Language learning

Neglected language support in German nursery schools

Inclusion and educational success depend heavily on language acquisition. However, language support remains limited in many German nursery schools. This particularly affects children with a history of migration.
Teaching language skills in the nursery school St. Fronleichnam in Aachen, Germany. Leon Kirschgens Teaching language skills in the nursery school St. Fronleichnam in Aachen, Germany.

Children have the right to education and free development. Mastering a language early on creates future opportunities. However, in the German pre-primary system, shortages of nursery places and qualified staff means teachers often have no time for anything that is not absolutely essential. Although targeted language support does exist, it is rare.

In 2016, the Federal Ministry for Family Affairs, Senior Citizens, Women and Youth initiated a language-education campaign in nursery schools. This year, 6000 nursery schools, accounting for one in ten of Germany’s pre-primary facilities, formed part of the programme. The initiative aims to support all children, with a specific focus on those from non-German speaking households or educationally disadvantaged families. It provides funding for qualified staff positions within the participating nursery schools and for external advice and training too.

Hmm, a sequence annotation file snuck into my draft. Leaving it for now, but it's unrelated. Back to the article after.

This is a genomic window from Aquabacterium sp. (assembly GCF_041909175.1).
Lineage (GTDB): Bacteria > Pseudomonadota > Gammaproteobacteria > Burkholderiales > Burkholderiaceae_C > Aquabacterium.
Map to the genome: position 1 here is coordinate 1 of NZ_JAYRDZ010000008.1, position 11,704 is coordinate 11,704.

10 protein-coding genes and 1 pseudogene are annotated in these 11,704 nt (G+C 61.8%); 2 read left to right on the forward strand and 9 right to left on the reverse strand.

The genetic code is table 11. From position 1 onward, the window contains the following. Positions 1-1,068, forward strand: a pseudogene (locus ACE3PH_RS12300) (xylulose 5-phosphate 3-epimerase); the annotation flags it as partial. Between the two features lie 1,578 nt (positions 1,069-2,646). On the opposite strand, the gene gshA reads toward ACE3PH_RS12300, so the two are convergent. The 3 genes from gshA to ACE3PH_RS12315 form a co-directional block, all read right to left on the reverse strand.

One of the nursery schools benefiting from this programme is the St. Fronleichnam pre-primary centre in the city of Aachen. According to its director Martin de Lange, 90 % of the children that attend it do not speak German as their first language. To help them learn German, the nursery teachers talk to them during everyday activities, for example when they are playing, eating or romping around in the garden. They also communicate with gestures and facial expressions and encourage the children to put their thoughts into words by asking open-ended questions. “It is the only way children can experience language as meaningful,” says Gabriele Grobusch who works as an advisor supporting language-focused nursery schools in Aachen.

Federal government funding discontinued